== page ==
M5: Engaging in Digital Dialogue

Engaging in Digital Dialogue

Before your students go online and begin to communicate with their peers around the world, it is important to consider some of the challenges that may arise and how to foster digital citizenship among students. In this module you will learn how to prepare students to collaborate cross-culturally and engage in responsible, effective online communication to ensure a meaningful project experience.


In today’s increasingly connected world, almost all students regularly use the Internet to share and retrieve information; they interact with others online which makes them digital citizens. Digital citizenship is the term used to describe the norms for appropriate and responsible technology use; it involves teaching users the rules of good citizenship online such as email etiquette, protecting private information and staying safe online. The explosion of connectivity and available online platforms increase the need to empower students to become responsible digital citizens. As an educator it is important to think about how your students can learn to protect themselves online and hold one another accountable for their online activity.

Teaching students to be good digital citizens also involves teaching them how to elevate their online interactions so that they get the most out of their collaborative experiences and become leaders in their online communities. Many youth today frequently connect online with others who share similar interests and viewpoints, but it is also important for youth to engage in digital dialogue with peers who may have different perspectives and opinions. When participating in online global collaborative projects, students have opportunities to challenge one another in a safe and supportive environment to expand their point of view and consider various ways to approach issues and problems.

    In short, responsible digital citizenship involves:

  • Using the Internet and technology safely and effectively;
  • Making good decisions and exhibiting proper etiquette online;
  • Meaningful engagement with others and respect for differences.
Engaging in Digital Dialogue: Netiquette

Netiquette, which combines “net” and “etiquette”, is a term used to describe appropriate communication on the Internet. One important step in preparing students for digital dialogue is to make sure they understand the ways in which their online asynchronous communication differs from face-to-face, real-time communication. In asynchronous communication, participants are not necessarily online and communicating at the same time. Instead they will be posting their contributions to forum discussions, when they can get online and later return to read and answer comments posted by other participants. This type of communication mode is particularly helpful since time zone differences make it hard for all participants to be on the same kind of schedule. However, there can be challenges with this type of communication as well. Students need to learn that there are sometimes delays and that it may sometimes be difficult to receive answers or clarifications quickly. Therefore, it is important to teach students how to post appropriate, detailed, and timely messages online.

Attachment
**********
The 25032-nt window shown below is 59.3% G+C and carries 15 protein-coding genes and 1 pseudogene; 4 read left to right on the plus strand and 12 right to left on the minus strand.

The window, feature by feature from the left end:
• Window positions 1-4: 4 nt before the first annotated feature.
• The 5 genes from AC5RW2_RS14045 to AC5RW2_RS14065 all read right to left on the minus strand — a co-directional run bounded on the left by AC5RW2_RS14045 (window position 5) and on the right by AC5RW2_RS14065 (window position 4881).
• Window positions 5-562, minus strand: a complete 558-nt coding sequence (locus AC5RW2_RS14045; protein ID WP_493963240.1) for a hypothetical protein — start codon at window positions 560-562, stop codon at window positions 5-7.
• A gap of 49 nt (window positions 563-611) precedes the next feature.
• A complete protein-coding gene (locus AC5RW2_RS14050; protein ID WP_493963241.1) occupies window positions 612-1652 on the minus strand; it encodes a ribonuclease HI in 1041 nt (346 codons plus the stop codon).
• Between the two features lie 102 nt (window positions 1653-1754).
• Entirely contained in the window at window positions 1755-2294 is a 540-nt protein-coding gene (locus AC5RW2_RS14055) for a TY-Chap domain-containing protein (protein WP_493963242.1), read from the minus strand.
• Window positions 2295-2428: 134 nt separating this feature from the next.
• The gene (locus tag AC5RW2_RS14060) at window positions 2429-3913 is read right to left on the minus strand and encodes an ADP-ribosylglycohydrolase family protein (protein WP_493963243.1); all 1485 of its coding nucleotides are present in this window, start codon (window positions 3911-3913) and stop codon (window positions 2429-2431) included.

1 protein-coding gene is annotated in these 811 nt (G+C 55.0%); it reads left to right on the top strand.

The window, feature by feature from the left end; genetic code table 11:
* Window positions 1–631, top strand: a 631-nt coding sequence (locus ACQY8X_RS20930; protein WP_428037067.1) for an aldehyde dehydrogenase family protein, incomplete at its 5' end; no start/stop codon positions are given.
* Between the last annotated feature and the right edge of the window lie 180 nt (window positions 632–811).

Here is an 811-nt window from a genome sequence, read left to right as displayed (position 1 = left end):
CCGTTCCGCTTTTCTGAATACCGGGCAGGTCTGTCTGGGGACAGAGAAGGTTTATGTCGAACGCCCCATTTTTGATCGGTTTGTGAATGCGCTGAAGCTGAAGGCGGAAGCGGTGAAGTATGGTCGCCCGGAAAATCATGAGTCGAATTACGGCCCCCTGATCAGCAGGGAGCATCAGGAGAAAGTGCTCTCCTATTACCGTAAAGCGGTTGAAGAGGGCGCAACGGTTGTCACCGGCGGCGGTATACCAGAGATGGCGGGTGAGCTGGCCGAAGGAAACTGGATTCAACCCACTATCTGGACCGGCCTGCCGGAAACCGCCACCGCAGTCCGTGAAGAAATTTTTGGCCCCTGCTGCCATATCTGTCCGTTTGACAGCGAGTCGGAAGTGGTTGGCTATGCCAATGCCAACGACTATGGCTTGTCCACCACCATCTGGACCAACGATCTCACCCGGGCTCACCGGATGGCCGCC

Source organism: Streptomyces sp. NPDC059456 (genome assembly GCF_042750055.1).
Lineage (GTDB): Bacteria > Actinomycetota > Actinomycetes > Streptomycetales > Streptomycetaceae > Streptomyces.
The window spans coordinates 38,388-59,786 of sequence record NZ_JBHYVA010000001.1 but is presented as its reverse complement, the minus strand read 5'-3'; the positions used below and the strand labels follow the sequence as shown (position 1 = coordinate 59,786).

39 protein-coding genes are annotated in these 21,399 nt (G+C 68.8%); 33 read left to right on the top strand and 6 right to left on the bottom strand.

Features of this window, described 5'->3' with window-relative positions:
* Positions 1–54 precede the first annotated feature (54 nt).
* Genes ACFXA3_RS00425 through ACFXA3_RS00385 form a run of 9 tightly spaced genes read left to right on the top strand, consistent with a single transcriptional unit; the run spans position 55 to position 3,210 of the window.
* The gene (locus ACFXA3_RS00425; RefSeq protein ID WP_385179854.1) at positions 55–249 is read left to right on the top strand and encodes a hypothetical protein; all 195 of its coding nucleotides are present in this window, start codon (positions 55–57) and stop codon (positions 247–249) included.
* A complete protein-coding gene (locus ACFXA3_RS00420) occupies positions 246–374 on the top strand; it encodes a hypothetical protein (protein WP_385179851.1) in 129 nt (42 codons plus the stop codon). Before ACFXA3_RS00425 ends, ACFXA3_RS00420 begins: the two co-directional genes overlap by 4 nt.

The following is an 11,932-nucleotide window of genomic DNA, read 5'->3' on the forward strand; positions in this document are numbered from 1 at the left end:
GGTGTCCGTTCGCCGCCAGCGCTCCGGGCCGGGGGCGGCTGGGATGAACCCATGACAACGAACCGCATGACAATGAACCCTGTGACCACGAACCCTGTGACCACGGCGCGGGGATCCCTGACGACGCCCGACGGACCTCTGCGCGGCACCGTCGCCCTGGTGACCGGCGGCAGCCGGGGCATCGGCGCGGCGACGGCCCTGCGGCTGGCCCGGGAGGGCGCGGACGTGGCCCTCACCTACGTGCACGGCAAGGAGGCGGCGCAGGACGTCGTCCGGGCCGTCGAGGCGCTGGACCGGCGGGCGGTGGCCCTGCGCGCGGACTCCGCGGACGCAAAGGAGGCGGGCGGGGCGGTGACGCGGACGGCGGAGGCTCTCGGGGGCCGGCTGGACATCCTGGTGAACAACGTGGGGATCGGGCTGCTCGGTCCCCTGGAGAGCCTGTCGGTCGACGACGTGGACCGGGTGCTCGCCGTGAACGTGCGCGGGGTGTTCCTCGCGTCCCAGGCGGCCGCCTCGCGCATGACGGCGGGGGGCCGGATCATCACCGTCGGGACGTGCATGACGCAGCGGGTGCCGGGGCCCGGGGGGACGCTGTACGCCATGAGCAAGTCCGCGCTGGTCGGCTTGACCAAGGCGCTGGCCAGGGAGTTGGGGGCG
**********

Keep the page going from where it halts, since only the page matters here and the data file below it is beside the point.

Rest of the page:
• Remember, once it goes online it is there forever.
  • Respect others’ privacy and your own (be careful about sharing phone numbers or addresses online).
  • When you post, you are representing yourself, your school your community, and your country.
  • Keep communication positive and constructive, and be aware of the power that your words have.
  • The person on the other end of a digital communication can’t see your expression or hear your voice so state emotions or use emoticons to convey the tone of your message to avoid misunderstandings.

It is often helpful to discuss with students what constitutes appropriate online communication. Students can discuss how issues such as privacy, bullying, language, etc. relate to their online activity. Many teachers ask students to develop and post a list of rules or create a contract to hold one another accountable. (See resources for the iEARN Buddy Contract).

Building Collaborative Relationships Online

Another important aspect of engaging in digital dialogue is learning how to build positive relationships with online partners, particularly when working on collaborative projects. When students demonstrate respect, build rapport, and cultivate friendships with their peers online they are more engaged and experience a more enriching collaborative exchange.